If it’s under a Hyundai i20 Coupé WRC, we will find no channel, but a sudden diffuser in front of the rear wheel which will also decelerate air and reduce impact consequences.
K.Al-Qassimi/D.Patterson, Citroen C3 WRC, Rally Catalunya 2017, 17th – Note the flap in front of the rear wheel
If it’s a Citroën C3 WRC, we won’t find any diffuser, but a flap in front of the rear wheel. The impact of air against flap is also violent but produces less drag than impacting over a rolling wheel, so speed reduction is lower.
If it’s a Ford Fiesta WRC…..nothing seems to prevent air from impacting over rear wheels so we will notice the impact and car speed will be reduced, with respect to the other cars.
In case we flow by the center of the car, and as soon as we progress in our path, we will feel like something is sucking us from the rear of the car. It is the Venturi effect caused by the presence of the rear diffuser. It will help us to flow even faster, that is, at lower pressure, and we will notice that the car gets even closer to asphalt, due to the additional downforce generated. In all cars, we will be conducted into channels by vertical, flexible streaks, which contribute to a more ordered, less turbulent flow. Also, the rear wing contributes to generating low pressure below so we will accelerate even more on these cars with higher wing effectiveness.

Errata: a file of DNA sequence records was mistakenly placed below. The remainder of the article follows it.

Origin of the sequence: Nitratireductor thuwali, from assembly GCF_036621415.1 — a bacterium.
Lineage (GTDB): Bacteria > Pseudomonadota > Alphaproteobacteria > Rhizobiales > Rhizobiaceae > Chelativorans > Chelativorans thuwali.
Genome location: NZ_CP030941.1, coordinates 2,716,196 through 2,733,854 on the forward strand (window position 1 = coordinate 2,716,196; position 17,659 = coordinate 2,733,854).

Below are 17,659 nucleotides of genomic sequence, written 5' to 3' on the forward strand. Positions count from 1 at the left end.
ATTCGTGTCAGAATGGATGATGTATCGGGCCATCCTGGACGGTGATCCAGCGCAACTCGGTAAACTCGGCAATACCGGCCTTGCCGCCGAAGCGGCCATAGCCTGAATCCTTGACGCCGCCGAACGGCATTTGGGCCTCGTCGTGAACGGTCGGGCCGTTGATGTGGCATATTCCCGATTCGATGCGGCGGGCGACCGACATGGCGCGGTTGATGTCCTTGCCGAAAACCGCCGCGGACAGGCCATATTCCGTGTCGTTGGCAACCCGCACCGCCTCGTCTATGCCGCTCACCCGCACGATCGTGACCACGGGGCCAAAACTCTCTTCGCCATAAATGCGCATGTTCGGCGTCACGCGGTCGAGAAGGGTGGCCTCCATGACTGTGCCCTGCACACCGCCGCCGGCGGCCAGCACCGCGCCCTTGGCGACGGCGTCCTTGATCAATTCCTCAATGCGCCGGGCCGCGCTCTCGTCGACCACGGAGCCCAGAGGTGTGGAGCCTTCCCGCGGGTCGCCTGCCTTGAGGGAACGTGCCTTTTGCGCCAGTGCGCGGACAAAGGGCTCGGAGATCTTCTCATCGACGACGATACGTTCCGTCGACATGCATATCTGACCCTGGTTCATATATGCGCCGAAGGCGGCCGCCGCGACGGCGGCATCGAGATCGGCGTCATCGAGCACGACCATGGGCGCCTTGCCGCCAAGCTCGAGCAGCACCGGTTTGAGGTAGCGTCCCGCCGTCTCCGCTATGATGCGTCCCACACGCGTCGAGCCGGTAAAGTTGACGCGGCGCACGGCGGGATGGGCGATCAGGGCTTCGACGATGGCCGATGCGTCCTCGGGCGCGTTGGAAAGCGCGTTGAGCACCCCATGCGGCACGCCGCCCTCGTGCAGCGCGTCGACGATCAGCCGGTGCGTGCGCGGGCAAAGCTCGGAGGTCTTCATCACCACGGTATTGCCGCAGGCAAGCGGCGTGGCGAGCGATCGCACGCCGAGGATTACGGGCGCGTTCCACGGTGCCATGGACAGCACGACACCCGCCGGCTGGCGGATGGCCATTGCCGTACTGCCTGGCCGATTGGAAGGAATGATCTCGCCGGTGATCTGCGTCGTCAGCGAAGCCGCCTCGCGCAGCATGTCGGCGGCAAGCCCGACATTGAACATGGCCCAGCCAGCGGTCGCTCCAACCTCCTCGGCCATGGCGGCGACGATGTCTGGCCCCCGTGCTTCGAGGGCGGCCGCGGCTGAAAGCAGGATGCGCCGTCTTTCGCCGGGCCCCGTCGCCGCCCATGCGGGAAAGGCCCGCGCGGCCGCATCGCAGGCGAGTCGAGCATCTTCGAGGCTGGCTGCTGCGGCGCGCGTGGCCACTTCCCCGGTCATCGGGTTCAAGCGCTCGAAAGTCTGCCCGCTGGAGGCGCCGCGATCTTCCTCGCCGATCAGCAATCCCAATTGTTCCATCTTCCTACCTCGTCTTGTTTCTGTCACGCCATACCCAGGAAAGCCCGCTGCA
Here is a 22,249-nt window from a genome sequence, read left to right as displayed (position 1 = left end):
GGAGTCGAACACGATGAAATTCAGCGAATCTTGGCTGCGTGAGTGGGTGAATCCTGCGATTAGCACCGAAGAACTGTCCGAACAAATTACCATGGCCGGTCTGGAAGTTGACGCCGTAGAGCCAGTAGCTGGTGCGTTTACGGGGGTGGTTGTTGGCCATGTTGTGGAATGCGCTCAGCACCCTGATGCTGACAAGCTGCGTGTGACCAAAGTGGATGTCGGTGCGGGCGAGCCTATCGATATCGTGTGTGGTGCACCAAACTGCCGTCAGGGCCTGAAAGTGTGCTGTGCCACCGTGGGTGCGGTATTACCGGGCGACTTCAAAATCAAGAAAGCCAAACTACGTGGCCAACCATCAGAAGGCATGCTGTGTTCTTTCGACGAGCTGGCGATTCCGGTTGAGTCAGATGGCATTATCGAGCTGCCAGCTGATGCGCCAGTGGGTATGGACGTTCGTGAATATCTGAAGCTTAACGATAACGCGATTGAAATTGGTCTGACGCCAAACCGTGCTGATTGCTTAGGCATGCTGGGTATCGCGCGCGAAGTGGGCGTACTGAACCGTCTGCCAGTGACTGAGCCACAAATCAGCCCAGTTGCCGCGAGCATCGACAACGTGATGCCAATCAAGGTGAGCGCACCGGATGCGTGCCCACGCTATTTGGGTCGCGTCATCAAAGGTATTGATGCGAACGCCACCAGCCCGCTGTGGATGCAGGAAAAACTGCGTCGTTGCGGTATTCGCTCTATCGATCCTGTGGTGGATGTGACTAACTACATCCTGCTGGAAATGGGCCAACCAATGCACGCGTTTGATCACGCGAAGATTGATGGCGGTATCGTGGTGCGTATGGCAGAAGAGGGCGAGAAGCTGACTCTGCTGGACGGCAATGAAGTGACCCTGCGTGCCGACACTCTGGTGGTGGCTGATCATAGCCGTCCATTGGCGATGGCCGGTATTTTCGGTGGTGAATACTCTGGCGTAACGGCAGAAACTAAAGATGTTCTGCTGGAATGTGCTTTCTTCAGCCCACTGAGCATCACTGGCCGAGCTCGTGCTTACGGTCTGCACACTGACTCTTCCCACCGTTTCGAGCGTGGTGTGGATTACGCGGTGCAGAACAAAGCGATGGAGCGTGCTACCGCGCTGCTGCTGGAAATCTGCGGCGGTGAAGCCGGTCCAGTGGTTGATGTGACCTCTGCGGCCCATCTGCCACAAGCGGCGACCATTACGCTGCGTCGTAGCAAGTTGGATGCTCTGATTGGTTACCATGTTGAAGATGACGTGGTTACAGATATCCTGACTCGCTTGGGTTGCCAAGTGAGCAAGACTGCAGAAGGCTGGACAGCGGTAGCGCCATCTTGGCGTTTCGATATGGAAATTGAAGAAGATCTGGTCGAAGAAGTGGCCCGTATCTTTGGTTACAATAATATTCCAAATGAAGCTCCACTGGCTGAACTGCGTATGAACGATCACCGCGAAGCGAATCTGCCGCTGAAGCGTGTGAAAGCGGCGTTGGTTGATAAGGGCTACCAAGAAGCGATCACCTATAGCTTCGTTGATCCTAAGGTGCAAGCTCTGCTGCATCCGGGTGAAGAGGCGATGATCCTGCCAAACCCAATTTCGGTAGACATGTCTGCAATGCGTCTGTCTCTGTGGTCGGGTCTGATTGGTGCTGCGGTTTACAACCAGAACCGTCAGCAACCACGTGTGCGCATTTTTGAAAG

K.Meeke/P.Nagle, Citroën C3 WRC, Rally Catalunya 2017, 1st – picture by Michelin
When we finally reach the end of the car, we will find that available space suddenly increases, and as a consequence, we will decelerate. Probably we would have liked to continue flowing so fast, but somebody thought we would also appreciate a smooth mixing with air coming from over the car at low speeds, in order to avoid sudden and violent mixing. And it works! Mixing is smooth and the flow behind the car results to be smoother and with less turbulence (smaller vortices), which allow the car to keep his high velocity without energy loss, and very quickly it walks away from us. Yes, it’s a pity such an amazing journey finished so fast, but if we remain close to the asphalt, in less than two minutes we can repeat the experience, another car is coming!
Remember we already analyzed rear diffusers here.